The Dialogical Dance: Self, Identity Construction, Positioning and Embodiment in Tango Dancers

Abstract

Argentine tango is a complex phenomenon, involving music, dancing and lifestyle, today practiced by hundreds of thousands of people worldwide. This is already a good reason for psychology to make it an object of study. Besides, studying tango could also help to develop a dialogical way of theorizing and a dialogical methodology, taking into account both the genetic historical and eso-systemic dimensions and the individual experiencing. As any other product of human psyche, tango creates an universal and abstract representation of life starting from very situated and individual acts. Such institutionalized representation, which is at the same time epistemological, ethical and aesthetical, becomes a tradition -that is the framework distanced from the individual immediate experience- within which the meaning of the experiences to be make sense in return. To illustrate this epistemological and methodological stance, a history of the development of tango as dialogical social object first is sketched. Then, an ethnographic study about the Self actuation in a community of Italian tango dancers is presented. Results show how participants construct and actuate their identities in a dialogue between their I-positions inside and outside tango community.

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Notes

  1. 1.

    The “conventillo” is a typical kind of popular overcrowded block of the second half of the 19th Century. It was a multi-stored building with a dark central courtyard, called patio. All the small apartments, often one room, where disposed on an internal balustrade facing the courtyard. This kind of very poor housing forced all the social activities to take place in the common open space.

  2. 2.

    “Gringos” is the generic Argentinean name for European immigrants, while “compadres” are the immigrants from the inner countryside of Argentina.

  3. 3.

    The texts says: Conventions are the fences society has built to protect you and the race. Familiarities arouse dangerous desires. They waste your power for the finest human companionship and love. Physical attraction alone will never wholly satisfy. Complete and lasting love is of the mind as well as of the body”. Source: Social Welfare History Archives, University of Minnesota, retrieved 2014 October 10 from http://digital.lib.umn.edu/IMAGES/reference/swhp/SWHP0081.jpg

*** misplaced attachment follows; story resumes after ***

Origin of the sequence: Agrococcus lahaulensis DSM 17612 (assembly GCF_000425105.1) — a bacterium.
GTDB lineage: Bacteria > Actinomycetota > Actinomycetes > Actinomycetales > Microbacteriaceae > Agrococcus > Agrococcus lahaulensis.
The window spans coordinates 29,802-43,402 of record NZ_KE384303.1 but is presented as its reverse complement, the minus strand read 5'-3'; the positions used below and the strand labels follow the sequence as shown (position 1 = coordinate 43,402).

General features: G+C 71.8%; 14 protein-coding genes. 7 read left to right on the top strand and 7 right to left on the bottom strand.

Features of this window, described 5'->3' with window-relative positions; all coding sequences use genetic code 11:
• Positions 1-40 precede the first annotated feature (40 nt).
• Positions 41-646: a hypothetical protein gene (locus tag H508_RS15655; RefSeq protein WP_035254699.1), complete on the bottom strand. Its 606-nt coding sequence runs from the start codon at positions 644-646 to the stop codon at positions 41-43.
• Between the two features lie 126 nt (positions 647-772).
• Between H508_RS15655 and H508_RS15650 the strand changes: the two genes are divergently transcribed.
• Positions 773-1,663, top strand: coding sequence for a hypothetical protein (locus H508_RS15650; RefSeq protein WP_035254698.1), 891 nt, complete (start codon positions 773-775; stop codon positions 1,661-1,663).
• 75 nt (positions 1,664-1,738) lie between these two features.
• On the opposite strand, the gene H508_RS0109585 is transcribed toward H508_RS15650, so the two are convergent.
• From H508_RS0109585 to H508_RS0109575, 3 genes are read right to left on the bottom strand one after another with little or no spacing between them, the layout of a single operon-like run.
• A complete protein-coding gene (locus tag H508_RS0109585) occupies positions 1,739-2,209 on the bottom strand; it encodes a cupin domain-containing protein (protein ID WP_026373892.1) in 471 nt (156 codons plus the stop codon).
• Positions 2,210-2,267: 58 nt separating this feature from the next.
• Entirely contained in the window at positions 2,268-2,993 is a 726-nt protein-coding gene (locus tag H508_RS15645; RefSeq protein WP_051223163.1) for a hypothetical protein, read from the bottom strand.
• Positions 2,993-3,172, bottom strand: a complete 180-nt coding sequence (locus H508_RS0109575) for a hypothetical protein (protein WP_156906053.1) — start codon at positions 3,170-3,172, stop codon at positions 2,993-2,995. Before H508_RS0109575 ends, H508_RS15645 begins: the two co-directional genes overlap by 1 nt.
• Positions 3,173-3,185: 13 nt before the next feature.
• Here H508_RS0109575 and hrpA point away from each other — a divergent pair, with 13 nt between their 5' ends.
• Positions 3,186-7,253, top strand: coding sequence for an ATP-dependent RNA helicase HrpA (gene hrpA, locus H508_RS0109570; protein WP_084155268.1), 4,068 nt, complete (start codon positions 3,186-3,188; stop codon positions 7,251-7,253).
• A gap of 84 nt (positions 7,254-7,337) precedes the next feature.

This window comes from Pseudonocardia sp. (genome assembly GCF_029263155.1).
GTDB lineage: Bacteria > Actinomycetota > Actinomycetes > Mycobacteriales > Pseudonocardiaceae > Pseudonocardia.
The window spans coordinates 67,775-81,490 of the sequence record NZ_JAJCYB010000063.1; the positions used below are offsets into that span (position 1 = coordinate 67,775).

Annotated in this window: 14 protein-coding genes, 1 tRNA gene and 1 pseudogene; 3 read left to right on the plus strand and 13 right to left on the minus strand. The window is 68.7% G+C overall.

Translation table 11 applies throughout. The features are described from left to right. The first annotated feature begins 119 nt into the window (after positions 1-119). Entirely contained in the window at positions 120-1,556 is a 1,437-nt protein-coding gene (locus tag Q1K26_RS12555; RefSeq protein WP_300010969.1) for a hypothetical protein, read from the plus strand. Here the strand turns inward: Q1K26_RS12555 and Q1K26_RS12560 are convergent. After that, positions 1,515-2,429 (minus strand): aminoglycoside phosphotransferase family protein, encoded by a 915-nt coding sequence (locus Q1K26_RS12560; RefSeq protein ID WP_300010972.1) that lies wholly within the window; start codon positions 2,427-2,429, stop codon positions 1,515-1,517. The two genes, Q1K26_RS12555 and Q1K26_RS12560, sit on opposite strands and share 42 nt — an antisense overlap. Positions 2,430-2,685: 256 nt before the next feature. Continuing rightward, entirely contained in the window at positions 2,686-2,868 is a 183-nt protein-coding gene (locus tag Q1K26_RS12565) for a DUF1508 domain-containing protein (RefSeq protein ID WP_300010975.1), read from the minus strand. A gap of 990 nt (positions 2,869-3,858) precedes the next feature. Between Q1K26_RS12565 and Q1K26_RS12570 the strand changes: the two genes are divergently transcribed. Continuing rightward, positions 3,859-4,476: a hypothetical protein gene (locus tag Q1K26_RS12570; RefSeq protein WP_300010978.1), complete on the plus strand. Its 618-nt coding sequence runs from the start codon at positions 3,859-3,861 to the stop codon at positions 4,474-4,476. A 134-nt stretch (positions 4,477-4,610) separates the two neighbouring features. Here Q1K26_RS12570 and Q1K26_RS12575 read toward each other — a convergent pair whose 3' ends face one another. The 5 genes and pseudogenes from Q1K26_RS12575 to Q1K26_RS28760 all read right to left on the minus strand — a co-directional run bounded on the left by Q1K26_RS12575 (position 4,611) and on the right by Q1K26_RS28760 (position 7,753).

4. 4.

    There are at least four different theories on the origin of the name tango: from the Ancient Latin verb “tangere”; from the Spanish tango; from the African-American word “tangò”, a particular type of drum used in the celebrations; from the Quechua Indian word “tambo”, distorted by the European colonizers; and finally from the phonetic deformation of the name “Shàngò” or “Sàngò” belonging to the Afro-American pantheon, the divinity of the storms and thunders, lord of the percussion instruments (Castro 1991; Gobello 1999; Labraña and Sebastiàn 2000; Kohan 2007; Salmon 2000). Of course, this is not just and etymological debate, it is relevant that the opposing reconstructions point to different social or ethnic groups.

  5. 5.

    “Candombe” is a traditional African-American form of cadenced music played with different kinds of drums.

  6. 6.

    It is the king instrument of tango music, similar to, but also significantly different from an accordion, it was invented in the 1835 by the German Heinrich Band. The amazing story is that it was initially conceived as a portable substitute of the church organ in German countryside. It was brought to Buenos Aires by the German sailors and was soon adopted and modified by local musicians to carry out a more worldly activity (Labraña and Sebastiàn 2000).

  7. 7.

    “Tango is an infinite possibility”

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Acknowledgments

This work has been funded by the Marie Curie IEF-2012 grant “EPICS. Epistemology in psychological science, the heritage of Giambattista Vico and the cultural psychology” at Aalborg University (Denmark).

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Correspondence to Luca Tateo.

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Tateo, L. The Dialogical Dance: Self, Identity Construction, Positioning and Embodiment in Tango Dancers. Integr. psych. behav. 48, 299–321 (2014). https://doi.org/10.1007/s12124-014-9258-2

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Keywords

  • Argentine tango
  • Self actuation
  • Identity
  • Embodied knowledge
  • Dialogic epistemology
  • I-positioning